You need to be prepared to buy an investment property. That might mean having a dedicated savings account for an extended period of time, reducing any credit card debt and maintaining a steady employment history. The last thing that you want to happen after finding your dream home is to discover that you aren’t able to afford it.
At EasyPlan we can assist you in preparing your finances and find the best investment property loan to suit you. We can identify key areas to make your loan application successful, including:
- Your savings
- A lending organisation such as a bank or credit union
- Your equity in an existing property, such as your home or existing investment properties
Your borrowing capacity
Your borrowing capacity and your ability to borrow will differ significantly from lender to lender. Regardless of how much the lenders will lend you, you also need to know what costs you will be up for when applying for a loan.
Determining costs of purchase
This involves detailing the various elements associated with buying a property. This will give you an accurate handle on the funds you will require to cover the purchase such as:
- Stamp duty land transfer associated with the purchase
- Stamp duty associated with the mortgage (if applicable)
- Legal fees and disbursements including mortgage transfer fee, land transfer and registration fee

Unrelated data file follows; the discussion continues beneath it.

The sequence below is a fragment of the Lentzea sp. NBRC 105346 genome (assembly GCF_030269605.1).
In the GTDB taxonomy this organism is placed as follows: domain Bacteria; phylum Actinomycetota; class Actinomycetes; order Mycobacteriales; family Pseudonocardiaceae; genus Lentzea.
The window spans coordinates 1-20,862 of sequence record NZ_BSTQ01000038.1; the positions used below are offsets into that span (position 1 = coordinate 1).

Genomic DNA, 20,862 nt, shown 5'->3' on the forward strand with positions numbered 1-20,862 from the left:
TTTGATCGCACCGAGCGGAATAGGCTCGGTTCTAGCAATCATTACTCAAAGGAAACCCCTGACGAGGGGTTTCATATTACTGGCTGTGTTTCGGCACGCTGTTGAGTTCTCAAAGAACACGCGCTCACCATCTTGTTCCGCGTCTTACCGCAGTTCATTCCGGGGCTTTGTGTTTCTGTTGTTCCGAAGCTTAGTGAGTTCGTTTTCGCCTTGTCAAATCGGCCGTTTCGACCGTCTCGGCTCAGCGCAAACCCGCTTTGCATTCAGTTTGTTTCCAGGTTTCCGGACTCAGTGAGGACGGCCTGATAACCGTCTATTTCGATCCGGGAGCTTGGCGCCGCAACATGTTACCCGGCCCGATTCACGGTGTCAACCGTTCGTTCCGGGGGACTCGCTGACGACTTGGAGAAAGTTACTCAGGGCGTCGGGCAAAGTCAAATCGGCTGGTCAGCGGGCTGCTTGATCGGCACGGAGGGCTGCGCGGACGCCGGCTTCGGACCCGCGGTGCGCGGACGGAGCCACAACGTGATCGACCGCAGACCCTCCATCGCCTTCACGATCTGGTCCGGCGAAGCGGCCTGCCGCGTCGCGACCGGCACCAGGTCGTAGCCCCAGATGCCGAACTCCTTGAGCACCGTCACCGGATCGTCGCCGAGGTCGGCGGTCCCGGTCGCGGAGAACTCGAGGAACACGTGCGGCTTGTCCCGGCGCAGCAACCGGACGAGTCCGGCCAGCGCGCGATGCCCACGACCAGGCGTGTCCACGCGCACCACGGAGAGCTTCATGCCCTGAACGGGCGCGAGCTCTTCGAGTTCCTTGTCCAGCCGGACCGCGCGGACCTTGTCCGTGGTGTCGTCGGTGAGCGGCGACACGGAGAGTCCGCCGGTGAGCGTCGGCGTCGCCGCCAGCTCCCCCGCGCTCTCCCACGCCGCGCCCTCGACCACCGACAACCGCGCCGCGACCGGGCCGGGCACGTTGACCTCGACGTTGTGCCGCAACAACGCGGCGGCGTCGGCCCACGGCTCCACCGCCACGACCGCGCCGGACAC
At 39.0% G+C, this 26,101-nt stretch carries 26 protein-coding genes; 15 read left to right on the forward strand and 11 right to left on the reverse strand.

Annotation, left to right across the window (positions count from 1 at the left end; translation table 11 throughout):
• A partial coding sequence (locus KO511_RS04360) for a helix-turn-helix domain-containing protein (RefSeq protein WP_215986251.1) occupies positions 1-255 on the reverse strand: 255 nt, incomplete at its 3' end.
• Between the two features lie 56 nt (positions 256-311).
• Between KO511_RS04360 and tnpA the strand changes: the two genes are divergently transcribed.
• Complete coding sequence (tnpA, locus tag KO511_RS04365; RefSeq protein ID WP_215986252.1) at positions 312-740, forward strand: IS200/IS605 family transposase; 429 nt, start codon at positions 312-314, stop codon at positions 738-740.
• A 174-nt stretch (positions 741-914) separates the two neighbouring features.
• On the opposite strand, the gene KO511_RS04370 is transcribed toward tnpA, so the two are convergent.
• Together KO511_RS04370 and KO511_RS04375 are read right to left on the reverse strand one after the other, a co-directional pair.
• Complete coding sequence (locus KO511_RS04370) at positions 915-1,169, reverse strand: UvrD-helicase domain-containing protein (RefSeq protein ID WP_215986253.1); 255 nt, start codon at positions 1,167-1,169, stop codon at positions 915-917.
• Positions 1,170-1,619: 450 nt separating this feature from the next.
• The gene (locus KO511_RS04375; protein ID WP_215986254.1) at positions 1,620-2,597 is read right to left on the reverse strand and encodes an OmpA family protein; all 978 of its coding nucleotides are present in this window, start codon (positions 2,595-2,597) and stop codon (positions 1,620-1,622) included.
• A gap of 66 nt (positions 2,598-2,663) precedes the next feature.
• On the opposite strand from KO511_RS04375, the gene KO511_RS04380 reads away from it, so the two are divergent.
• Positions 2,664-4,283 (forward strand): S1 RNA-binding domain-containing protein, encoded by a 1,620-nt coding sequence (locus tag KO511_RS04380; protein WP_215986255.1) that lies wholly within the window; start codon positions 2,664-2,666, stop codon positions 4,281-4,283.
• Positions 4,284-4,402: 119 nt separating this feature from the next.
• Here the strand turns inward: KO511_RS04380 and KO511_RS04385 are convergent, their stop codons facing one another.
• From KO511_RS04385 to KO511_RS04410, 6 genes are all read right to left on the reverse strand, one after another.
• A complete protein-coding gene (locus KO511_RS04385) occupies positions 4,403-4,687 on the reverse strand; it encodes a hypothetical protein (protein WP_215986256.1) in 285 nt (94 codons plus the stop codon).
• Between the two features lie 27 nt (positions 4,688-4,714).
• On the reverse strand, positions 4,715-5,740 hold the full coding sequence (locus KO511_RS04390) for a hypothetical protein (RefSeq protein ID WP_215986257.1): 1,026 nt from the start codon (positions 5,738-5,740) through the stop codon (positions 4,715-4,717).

- Application and any ongoing fees
- Incidentals which includes strata searches, pest and building reports and renovations
Ongoing property costs
Ongoing day-to-day costs associated with a property will also need to be considered. These come all at once, so you need to prepared for the following:
LOAN REPAYMENTS: To work out if you can really afford a loan, factor interest rates at 1.5%-2% higher than the current average interest rate.
INSURANCE: You may need to factor in building and landlord premiums if you take out insurance as an absolute minimum. If you are buying the property as an investment, we recommend you consider landlord’s insurance. When it comes to property investment, insurance premiums are fundamental (and tax deductible) and should cost you less than $500 per year.
RATES: Council rates are a government charge and depending on the state and type of property, you may need to pay water rates.
PROPERTY MANAGEMENT FEES: These fees are charged by the letting agent to manage the rental term of a property. These fees will range from 5% to 8% (plus GST).
LETTING FEES: These fees are payable each time the property is let and you can expect to pay anywhere from one to two weeks rent, plus marketing costs. Some property managers also charge additional nominal fees, so find out what’s involved before you sign any agreement.
REPAIRS AND MAINTENANCE: The amount needs to be reviewed and can vary depending on the age of the property and whether there are any foreseeable large expenses which may have been identified in the building inspection report or strata report.
STRATA, MAINTENANCE, MANAGEMENT FEES: Buying a unit, apartment or townhouse means you will most likely have to contribute a quarterly strata levy fee to cover these costs. The costs for properties with additional facilities such as a lift are usually higher.
DEPRECIATION: This is a non-operating expense and depending on when your property was constructed or renovated, will determine whether or not you can claim depreciation. Visit our depreciation page for more information about what you can claim.
Making the application
We will assist you in making your application to ensure you secure the best investment property loan for your needs. Contact us on 02 4207 3110 or make an enquiry.